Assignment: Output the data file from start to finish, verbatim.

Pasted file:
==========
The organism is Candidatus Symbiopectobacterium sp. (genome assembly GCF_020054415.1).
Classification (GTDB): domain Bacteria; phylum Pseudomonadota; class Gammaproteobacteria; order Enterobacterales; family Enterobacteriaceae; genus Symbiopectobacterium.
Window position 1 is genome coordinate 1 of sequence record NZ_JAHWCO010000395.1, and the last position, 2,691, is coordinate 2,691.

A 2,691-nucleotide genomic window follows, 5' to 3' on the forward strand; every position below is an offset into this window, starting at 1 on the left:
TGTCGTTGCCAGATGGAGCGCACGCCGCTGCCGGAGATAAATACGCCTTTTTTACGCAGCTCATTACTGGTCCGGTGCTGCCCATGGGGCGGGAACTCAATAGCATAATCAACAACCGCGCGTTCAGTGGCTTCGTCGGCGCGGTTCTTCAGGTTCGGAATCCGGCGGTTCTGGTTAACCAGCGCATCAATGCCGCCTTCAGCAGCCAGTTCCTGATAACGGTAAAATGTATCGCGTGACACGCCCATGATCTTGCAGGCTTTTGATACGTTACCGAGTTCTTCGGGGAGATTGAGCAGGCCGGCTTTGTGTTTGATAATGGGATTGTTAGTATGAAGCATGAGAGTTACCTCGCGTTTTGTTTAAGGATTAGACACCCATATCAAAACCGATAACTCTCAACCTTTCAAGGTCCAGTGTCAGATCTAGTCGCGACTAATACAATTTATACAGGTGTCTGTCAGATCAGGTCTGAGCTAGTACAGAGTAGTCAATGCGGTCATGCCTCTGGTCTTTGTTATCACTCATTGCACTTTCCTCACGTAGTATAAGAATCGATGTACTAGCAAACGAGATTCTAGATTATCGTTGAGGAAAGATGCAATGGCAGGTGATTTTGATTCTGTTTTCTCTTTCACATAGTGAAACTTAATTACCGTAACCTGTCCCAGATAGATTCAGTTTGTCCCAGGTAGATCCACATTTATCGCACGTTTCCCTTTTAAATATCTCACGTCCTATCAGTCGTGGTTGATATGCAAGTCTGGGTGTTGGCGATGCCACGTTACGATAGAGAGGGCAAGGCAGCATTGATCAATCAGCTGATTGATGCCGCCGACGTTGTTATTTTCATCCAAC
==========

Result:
The organism is Candidatus Symbiopectobacterium sp. (genome assembly GCF_020054415.1).
Classification (GTDB): domain Bacteria; phylum Pseudomonadota; class Gammaproteobacteria; order Enterobacterales; family Enterobacteriaceae; genus Symbiopectobacterium.
Window position 1 is genome coordinate 1 of sequence record NZ_JAHWCO010000395.1, and the last position, 2,691, is coordinate 2,691.

A 2,691-nucleotide genomic window follows, 5' to 3' on the forward strand; every position below is an offset into this window, starting at 1 on the left:
TGTCGTTGCCAGATGGAGCGCACGCCGCTGCCGGAGATAAATACGCCTTTTTTACGCAGCTCATTACTGGTCCGGTGCTGCCCATGGGGCGGGAACTCAATAGCATAATCAACAACCGCGCGTTCAGTGGCTTCGTCGGCGCGGTTCTTCAGGTTCGGAATCCGGCGGTTCTGGTTAACCAGCGCATCAATGCCGCCTTCAGCAGCCAGTTCCTGATAACGGTAAAATGTATCGCGTGACACGCCCATGATCTTGCAGGCTTTTGATACGTTACCGAGTTCTTCGGGGAGATTGAGCAGGCCGGCTTTGTGTTTGATAATGGGATTGTTAGTATGAAGCATGAGAGTTACCTCGCGTTTTGTTTAAGGATTAGACACCCATATCAAAACCGATAACTCTCAACCTTTCAAGGTCCAGTGTCAGATCTAGTCGCGACTAATACAATTTATACAGGTGTCTGTCAGATCAGGTCTGAGCTAGTACAGAGTAGTCAATGCGGTCATGCCTCTGGTCTTTGTTATCACTCATTGCACTTTCCTCACGTAGTATAAGAATCGATGTACTAGCAAACGAGATTCTAGATTATCGTTGAGGAAAGATGCAATGGCAGGTGATTTTGATTCTGTTTTCTCTTTCACATAGTGAAACTTAATTACCGTAACCTGTCCCAGATAGATTCAGTTTGTCCCAGGTAGATCCACATTTATCGCACGTTTCCCTTTTAAATATCTCACGTCCTATCAGTCGTGGTTGATATGCAAGTCTGGGTGTTGGCGATGCCACGTTACGATAGAGAGGGCAAGGCAGCATTGATCAATCAGCTGATTGATGCCGCCGACGTTGTTATTTTCATCCAAC